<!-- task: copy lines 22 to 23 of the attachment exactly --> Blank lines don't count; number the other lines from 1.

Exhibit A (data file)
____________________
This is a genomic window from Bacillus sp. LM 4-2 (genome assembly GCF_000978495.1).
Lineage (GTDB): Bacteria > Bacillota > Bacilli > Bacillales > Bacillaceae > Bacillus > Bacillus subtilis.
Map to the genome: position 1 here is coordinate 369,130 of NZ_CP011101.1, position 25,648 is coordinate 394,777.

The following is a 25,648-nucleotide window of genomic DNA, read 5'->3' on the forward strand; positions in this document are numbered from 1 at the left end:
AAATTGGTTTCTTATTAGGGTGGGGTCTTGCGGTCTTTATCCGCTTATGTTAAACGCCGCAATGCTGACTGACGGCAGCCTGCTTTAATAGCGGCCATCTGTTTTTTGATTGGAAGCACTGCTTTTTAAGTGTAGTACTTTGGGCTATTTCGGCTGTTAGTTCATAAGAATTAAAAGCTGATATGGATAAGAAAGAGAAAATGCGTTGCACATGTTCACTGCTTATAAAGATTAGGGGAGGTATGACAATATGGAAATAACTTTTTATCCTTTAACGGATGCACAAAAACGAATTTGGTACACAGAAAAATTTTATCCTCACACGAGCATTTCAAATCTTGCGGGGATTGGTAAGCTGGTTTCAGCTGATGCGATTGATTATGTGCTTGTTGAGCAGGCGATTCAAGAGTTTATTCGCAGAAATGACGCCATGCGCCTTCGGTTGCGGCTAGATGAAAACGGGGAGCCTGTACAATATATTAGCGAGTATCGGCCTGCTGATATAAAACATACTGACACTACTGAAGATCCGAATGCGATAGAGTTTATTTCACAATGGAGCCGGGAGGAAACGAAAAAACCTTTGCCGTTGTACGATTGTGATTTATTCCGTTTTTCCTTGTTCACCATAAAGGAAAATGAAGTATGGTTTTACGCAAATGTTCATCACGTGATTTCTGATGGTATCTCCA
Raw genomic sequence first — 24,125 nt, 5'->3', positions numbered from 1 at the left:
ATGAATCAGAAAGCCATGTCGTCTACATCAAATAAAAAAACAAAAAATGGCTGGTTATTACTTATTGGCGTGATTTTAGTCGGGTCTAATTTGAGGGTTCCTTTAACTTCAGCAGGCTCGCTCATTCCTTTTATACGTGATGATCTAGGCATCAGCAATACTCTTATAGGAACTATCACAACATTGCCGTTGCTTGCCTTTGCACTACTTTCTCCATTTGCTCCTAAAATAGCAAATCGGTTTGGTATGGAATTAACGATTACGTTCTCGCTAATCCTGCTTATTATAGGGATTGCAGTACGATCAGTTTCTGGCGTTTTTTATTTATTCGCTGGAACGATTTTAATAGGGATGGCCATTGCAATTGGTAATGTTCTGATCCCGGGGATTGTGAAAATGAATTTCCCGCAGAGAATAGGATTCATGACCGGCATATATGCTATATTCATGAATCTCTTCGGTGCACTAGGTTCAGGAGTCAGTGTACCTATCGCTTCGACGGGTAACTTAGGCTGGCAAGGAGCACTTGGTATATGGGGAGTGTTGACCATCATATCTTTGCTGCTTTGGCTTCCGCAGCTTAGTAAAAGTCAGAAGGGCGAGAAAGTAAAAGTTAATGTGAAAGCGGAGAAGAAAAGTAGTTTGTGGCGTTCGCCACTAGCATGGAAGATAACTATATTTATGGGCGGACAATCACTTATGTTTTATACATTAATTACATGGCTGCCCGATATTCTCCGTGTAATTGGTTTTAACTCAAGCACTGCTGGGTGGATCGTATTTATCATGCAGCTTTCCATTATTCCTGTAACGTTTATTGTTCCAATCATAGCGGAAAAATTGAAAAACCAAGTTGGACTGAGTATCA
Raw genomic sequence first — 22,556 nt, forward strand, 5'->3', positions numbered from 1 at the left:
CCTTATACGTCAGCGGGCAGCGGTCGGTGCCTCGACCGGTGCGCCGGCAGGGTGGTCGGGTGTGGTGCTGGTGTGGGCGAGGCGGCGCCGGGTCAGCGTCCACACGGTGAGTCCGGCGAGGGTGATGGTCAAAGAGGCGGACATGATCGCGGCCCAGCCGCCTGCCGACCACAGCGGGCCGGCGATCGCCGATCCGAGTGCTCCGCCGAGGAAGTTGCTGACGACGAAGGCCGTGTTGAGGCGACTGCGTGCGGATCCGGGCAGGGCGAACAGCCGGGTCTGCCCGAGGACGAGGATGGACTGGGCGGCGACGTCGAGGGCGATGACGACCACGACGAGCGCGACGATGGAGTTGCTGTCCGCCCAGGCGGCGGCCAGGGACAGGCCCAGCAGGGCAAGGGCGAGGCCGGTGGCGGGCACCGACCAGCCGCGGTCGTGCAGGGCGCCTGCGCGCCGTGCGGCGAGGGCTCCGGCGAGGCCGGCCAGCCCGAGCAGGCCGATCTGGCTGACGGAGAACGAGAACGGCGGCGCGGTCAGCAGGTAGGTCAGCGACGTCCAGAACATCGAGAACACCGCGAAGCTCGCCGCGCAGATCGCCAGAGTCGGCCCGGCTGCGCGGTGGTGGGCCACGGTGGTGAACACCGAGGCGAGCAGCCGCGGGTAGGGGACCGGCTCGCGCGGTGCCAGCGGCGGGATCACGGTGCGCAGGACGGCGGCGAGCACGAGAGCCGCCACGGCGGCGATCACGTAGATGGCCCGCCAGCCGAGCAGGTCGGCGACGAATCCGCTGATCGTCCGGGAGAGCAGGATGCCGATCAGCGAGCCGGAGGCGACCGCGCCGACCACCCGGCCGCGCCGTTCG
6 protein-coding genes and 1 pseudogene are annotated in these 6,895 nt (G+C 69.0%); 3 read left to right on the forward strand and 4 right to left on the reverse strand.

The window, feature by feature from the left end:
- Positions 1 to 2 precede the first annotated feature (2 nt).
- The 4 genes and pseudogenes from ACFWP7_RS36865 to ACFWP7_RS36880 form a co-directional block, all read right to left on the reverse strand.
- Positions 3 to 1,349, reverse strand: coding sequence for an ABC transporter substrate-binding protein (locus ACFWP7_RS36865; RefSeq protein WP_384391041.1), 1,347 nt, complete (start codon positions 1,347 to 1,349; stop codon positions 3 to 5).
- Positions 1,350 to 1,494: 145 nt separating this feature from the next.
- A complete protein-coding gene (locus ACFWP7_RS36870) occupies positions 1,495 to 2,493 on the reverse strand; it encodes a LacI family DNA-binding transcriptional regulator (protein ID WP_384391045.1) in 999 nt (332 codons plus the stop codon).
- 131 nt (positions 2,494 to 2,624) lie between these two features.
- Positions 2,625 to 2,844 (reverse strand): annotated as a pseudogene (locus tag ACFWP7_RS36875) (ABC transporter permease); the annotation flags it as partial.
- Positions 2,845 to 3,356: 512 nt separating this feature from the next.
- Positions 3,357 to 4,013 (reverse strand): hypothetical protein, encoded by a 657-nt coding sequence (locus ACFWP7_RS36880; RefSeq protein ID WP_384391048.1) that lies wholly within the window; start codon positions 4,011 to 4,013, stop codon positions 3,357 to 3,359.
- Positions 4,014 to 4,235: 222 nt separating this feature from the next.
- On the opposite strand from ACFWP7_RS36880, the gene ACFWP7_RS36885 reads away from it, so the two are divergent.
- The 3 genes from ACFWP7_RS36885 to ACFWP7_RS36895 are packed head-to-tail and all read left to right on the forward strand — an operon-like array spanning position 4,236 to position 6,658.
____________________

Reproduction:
- On the opposite strand from ACFWP7_RS36880, the gene ACFWP7_RS36885 reads away from it, so the two are divergent.
- The 3 genes from ACFWP7_RS36885 to ACFWP7_RS36895 are packed head-to-tail and all read left to right on the forward strand — an operon-like array spanning position 4,236 to position 6,658.